Attracting up to 70,000 racegoers a day and promising the finest jump racing action, visitors can expect an electric atmosphere during the extraordinary four days that make up the Cheltenham Festival at Cheltenham Racecourse, from Tuesday 14 to Friday 17 March 2023.
If you’re planning to visit Prestbury Park, or one of the many bars and pubs screening the races, find out how to pick a winner at Cheltenham Festival with tips from betting expert, Simon Clare.
What do you need to consider when choosing which horses to back?
If you’re following racing week-in week-out, you’ll have got to know many of the leading contenders for the big races, and formed opinions of them.
If not, then you can use The Racing Post’s website and form sites to see what their recent form is like, whether they’ve run at Cheltenham before, the ground they like, the distances they’ve run and how they ran at last year’s event.
Are there any particular trainers worth knowing?
It’s a big contest between the Irish and the English, as historically all the great Irish come over to take on the English at Cheltenham. The two biggest English trainers are Nicky Henderson and Paul Nicholls, while the Irish trainers to look out for are Willie Mullins and Gordon Elliott.
At Cheltenham Festival, you’re throwing all those big names into one big melting pot. Of course, that’s not to say that those four trainers are going to win all 28 races; at Cheltenham there still is the opportunity for smaller trainers to have a little shot of glory.
What about the jockeys?
The jockeys who ride the most winners, and have performed best under the huge pressure, do tend to come out on top when the margins are at their narrowest.
Some to look out for include the likes of Ruby Walsh, Davy Russell, and Barry Geraghty from Ireland, and English jockey Richard Johnson, but there are lots of others. A great jockey and a great trainer can’t make a slow horse run faster, the horse still is the key ingredient.
Is it worth listening to tipsters?
National newspaper tipsters put up their selections every day. They are paid to try and find winners and they’ll be judged on how they do at the big meetings like Cheltenham Festival.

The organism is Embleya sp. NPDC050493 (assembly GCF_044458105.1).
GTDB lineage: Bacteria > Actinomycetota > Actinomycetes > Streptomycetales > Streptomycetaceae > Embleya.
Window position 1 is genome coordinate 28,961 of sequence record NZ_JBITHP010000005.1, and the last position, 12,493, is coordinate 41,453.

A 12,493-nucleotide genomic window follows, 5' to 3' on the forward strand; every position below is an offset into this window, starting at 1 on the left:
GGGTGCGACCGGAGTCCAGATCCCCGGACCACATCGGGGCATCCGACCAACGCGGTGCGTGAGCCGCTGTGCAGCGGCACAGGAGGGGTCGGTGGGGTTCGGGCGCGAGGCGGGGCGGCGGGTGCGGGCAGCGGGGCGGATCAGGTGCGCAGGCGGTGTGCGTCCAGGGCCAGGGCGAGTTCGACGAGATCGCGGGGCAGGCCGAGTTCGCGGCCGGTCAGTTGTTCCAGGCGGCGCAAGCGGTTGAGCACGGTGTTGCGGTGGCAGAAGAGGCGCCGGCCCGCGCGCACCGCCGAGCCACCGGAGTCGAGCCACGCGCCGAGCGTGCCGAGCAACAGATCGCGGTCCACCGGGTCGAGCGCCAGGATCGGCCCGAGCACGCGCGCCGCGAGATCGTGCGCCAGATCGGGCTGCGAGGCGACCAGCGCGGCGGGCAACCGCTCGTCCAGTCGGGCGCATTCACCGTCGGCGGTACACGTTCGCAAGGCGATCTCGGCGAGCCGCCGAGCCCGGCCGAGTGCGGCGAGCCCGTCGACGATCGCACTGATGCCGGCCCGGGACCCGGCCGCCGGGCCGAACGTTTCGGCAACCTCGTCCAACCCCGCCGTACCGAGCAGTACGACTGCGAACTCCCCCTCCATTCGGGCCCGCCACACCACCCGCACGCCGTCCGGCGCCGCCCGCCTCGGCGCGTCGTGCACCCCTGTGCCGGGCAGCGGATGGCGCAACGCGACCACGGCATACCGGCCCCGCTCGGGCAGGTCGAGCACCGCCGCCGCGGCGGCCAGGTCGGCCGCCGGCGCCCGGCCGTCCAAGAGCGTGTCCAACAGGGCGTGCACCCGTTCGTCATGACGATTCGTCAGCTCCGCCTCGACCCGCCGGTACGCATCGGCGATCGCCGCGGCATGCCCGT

If you type in Cheltenham Festival tips or previews on social media, you’ll find endless results. It’s such a hugely popular event and there are so many blogs and websites dedicated to it. Many of them are just fans and enthusiasts who go to every race.
That’s the beauty of Cheltenham – it’s a very easy event to read up on, even if it’s just to enhance your enjoyment to understand the story behind each race and the horses running, but it’s also to assist you deciding what to bet.
Is picking the favourite a novice approach to racing?
It’s definitely not a stupid thing to do, especially as 33 per cent of all jump races are won by the favourite. But if you just back the favourite every time, you would end up losing money because, despite the fact you are cheering home a lot of winners, your profit/loss would be in the negative.
An intelligent approach is to focus around the fact that most of the winners will come first, second or third place. On the basis that you want to have a stake in the game, focusing on some of those likely favourites is much more likely to have a horse turning for home, so you can have those moments when you punch the air and wave your winning ticket around.
What makes Cheltenham Festival so special?
It is the biggest racing festival of the year, bar none. In betting terms, the Grand National is an amazing single race, but in terms of actual race meetings, more money is bet at Cheltenham Festival over the four days than any other meet.
It’s a race that’s got everything. The courage, competitors, bravery, plus a huge sporting element, and the amazing atmosphere, with up to 70,000 people there every day.
But, the most important thing is to ensure you’ve had plenty of fun along the way. It’s about betting within your means and treating it as part of enhancing your enjoyment.